Monday, January 16, 2006
January 7, 2006
Columbia Gorge CASA (Court Appointed Special Advocates) has added new volunteers.
Darlene Daggett, Linda Casady, Laura Buhl, Izetta Grossman, Carley Wilkins, and Tina Haynes were sworn in by Judge Paul G. Crowley Dec. 5.
These new volunteers bring the organization’s volunteer count to 28 who serve Hood River, Wasco, and Sherman Counties.
Columbia Gorge CASA received a National CASA grant this past summer which enabled the organization to expand their volunteer recruitment efforts in the Gorge and hire Tiffany Kenslow as their Volunteer Recruitment and Training Coordinator.
Her focus in recent months has been on community outreach and education, volunteer recruitment and training of new volunteers.
The CASA program currently serves about 50 percent of children in dependency cases in Hood River, Wasco and Sherman counties, but there are also currently more than 120 children on the “wait list.” The goal over the next year is to increase the volunteer base to cover all dependency cases.
“Working for CASA is a unique opportunity; the organization gives staff and volunteers the ability to make a difference, every day. The need for volunteers is great and they are the backbone of this program; they ensure the program is able to meet the needs of each community’s children,” said Kenslow.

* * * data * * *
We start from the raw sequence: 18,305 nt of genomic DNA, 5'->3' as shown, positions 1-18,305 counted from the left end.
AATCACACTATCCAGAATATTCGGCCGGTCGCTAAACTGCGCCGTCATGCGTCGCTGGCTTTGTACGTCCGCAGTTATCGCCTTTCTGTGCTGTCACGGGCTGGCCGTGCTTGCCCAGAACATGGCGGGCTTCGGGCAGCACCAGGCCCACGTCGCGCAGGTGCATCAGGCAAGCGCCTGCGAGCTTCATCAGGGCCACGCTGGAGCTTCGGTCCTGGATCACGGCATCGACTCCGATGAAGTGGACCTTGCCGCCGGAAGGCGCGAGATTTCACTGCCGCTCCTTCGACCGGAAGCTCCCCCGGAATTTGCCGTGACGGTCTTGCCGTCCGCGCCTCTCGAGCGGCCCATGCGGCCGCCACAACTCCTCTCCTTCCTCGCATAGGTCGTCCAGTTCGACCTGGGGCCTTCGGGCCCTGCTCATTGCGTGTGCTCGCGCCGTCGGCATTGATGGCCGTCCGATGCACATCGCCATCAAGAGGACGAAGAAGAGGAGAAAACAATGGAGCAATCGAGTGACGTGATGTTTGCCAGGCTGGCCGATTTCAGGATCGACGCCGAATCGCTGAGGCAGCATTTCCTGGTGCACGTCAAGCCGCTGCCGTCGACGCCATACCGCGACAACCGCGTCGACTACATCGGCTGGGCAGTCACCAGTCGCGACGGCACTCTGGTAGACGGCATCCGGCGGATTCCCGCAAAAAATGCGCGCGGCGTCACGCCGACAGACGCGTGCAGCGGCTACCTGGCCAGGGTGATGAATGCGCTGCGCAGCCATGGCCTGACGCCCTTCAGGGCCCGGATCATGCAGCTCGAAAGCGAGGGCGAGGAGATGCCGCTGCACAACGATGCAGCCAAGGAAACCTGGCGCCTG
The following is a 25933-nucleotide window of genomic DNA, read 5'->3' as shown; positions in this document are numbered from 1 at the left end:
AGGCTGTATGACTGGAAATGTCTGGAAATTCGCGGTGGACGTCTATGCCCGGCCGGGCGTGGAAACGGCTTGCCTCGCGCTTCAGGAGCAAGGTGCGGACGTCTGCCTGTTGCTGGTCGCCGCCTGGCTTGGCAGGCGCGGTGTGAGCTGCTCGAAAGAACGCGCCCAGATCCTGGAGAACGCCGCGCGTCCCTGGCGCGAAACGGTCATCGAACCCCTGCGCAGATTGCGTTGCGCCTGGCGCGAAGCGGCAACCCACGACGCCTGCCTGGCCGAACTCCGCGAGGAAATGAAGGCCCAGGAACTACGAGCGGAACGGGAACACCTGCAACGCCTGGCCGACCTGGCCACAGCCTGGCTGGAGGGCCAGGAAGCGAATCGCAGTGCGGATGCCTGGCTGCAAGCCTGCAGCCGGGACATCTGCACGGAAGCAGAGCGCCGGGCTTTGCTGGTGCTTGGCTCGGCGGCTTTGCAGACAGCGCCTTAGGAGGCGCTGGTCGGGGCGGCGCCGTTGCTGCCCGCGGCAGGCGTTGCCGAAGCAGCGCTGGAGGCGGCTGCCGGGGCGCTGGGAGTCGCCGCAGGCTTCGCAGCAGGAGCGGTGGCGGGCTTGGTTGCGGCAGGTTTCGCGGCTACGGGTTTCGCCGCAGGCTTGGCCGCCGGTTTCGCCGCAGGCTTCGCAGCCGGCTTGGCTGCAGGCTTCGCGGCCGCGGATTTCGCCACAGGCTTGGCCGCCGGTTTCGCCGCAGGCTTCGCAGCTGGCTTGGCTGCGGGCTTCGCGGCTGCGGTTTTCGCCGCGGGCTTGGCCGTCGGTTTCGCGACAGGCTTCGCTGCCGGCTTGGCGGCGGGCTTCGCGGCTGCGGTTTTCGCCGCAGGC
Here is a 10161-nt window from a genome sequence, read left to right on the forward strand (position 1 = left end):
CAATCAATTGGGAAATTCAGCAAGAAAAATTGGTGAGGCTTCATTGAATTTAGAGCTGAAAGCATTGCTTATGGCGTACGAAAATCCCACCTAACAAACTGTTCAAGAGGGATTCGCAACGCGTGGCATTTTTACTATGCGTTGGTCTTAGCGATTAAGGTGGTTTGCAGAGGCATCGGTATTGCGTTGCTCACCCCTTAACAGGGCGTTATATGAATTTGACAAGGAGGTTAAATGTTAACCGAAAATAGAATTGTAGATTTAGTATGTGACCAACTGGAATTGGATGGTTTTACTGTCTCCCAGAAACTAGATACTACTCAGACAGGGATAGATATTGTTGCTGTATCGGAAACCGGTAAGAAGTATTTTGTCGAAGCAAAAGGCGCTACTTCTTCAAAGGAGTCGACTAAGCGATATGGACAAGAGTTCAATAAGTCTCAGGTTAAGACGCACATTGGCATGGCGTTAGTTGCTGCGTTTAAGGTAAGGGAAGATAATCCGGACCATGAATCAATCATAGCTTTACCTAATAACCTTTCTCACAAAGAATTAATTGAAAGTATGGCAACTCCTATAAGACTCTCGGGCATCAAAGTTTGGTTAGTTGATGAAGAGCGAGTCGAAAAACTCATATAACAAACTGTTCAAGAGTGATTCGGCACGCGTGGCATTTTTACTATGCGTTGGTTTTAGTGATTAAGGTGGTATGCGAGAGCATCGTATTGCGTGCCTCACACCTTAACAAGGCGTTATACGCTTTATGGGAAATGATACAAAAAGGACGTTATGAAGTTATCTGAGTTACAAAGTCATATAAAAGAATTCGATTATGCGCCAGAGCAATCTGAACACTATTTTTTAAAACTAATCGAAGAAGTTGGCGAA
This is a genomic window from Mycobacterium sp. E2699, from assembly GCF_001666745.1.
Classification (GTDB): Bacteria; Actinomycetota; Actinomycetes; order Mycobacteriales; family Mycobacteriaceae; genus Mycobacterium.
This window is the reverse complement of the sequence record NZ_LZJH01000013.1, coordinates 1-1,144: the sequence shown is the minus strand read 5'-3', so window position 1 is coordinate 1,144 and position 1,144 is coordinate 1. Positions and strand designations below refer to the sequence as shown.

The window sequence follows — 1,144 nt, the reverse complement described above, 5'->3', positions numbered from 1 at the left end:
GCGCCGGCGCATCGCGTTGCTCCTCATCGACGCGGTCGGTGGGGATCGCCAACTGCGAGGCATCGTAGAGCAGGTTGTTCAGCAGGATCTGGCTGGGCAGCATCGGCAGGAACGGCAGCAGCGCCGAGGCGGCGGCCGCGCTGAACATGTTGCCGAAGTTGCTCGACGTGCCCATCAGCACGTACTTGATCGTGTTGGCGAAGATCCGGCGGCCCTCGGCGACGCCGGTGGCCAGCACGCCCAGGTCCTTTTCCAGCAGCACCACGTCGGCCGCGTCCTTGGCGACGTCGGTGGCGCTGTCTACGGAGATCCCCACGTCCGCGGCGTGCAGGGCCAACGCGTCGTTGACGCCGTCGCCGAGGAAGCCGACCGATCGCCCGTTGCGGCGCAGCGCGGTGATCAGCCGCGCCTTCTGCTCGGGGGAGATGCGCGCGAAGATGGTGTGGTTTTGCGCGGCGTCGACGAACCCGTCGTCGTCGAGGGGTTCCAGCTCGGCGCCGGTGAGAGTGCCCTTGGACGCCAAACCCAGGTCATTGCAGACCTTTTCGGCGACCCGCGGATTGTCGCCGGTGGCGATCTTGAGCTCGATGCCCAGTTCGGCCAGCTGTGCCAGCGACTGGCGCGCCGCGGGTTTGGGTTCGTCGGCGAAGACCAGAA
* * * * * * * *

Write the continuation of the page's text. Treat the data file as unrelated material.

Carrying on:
CASA volunteers are everyday people who are appointed by judges to advocate for the best interests of abused and neglected children. The volunteers work with the kids, the attorneys, social workers, parents, teachers, and foster parents to learn the child’s circumstances and ensure that the child doesn’t “fall through the cracks” of the system.
If you are interested in becoming a volunteer please contact the Columbia Gorge CASA at (541) 386-8447 in Hood River or (541) 296-3404 in The Dalles.
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I Can't Keep Quiet singers at "Citizen Town Hall"
‘I can’t keep quiet,’ sing members of an impromptu choir in front of Hood River Middle School Saturday prior to the citizen town hall for questions to Rep. Greg Walden. The song addresses female empowerment generally and sexual violence implicitly, and gained prominence during the International Women’s Day events in January. The singers braved a sudden squall to finish their song and about 220 people gathered in HRMS auditorium, which will be the scene of the April 12 town hall with Rep. Greg Walden, at 3 p.m. Enlarge